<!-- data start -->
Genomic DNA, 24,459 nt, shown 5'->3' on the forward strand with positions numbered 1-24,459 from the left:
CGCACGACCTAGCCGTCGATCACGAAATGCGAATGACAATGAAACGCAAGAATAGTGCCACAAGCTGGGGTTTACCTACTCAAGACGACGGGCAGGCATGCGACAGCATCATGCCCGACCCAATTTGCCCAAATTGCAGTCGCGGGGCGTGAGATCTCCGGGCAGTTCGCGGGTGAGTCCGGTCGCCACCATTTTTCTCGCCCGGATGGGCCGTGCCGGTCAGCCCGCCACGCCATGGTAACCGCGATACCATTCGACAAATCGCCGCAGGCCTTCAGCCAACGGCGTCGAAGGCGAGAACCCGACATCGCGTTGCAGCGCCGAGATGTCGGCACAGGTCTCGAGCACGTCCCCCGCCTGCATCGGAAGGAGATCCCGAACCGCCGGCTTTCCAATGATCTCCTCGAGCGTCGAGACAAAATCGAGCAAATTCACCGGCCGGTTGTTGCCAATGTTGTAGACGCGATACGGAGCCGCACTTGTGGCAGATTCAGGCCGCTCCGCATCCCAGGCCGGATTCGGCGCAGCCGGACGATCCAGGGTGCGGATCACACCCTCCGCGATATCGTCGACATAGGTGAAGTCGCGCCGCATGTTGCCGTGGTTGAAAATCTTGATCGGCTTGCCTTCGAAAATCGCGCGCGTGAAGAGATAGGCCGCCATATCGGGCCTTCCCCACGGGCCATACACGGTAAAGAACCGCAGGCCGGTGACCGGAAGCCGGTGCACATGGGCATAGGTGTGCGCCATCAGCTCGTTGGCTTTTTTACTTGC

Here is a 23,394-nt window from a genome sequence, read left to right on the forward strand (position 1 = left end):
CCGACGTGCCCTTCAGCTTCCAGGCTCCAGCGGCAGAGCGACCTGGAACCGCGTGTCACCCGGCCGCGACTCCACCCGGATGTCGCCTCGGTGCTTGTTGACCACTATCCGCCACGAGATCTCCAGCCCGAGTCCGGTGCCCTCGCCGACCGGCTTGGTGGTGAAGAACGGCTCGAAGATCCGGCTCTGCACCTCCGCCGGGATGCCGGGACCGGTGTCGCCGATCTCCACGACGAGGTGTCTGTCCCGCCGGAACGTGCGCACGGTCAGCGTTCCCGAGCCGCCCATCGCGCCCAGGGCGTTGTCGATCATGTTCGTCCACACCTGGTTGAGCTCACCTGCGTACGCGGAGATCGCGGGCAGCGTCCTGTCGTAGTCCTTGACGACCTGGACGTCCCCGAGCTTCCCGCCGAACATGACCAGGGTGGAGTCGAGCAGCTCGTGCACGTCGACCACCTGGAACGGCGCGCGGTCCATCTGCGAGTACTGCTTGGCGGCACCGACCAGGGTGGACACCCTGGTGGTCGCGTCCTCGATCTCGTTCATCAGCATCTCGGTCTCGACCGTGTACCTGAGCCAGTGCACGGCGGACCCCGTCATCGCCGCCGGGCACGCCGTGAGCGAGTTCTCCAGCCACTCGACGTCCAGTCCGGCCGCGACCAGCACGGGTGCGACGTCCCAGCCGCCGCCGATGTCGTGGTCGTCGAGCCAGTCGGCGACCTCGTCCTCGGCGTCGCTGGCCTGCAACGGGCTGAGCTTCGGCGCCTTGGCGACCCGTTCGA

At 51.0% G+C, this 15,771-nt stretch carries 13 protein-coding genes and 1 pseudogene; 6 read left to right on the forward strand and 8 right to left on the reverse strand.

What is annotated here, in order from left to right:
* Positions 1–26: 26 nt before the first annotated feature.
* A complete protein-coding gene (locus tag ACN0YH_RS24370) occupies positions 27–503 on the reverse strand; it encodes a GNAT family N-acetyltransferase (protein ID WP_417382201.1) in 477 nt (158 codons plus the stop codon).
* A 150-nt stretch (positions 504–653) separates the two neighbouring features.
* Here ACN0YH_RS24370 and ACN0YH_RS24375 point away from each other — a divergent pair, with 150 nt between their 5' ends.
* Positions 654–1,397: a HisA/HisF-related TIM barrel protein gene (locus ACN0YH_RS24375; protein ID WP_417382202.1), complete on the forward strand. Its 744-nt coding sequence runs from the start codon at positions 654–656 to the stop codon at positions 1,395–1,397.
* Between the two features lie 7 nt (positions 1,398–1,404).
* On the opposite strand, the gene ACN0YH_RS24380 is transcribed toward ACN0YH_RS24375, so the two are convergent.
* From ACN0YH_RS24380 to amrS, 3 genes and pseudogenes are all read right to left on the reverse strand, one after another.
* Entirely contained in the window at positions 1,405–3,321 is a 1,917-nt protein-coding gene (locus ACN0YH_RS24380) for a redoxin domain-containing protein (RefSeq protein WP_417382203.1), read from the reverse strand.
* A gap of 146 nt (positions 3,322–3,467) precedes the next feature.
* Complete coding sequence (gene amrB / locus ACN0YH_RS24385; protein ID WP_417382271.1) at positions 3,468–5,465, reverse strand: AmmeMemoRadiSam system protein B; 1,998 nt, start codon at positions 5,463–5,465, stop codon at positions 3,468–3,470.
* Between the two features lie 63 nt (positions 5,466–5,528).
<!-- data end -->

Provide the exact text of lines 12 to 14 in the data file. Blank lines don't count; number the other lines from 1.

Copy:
* Between the two features lie 7 nt (positions 1,398–1,404).
* On the opposite strand, the gene ACN0YH_RS24380 is transcribed toward ACN0YH_RS24375, so the two are convergent.
* From ACN0YH_RS24380 to amrS, 3 genes and pseudogenes are all read right to left on the reverse strand, one after another.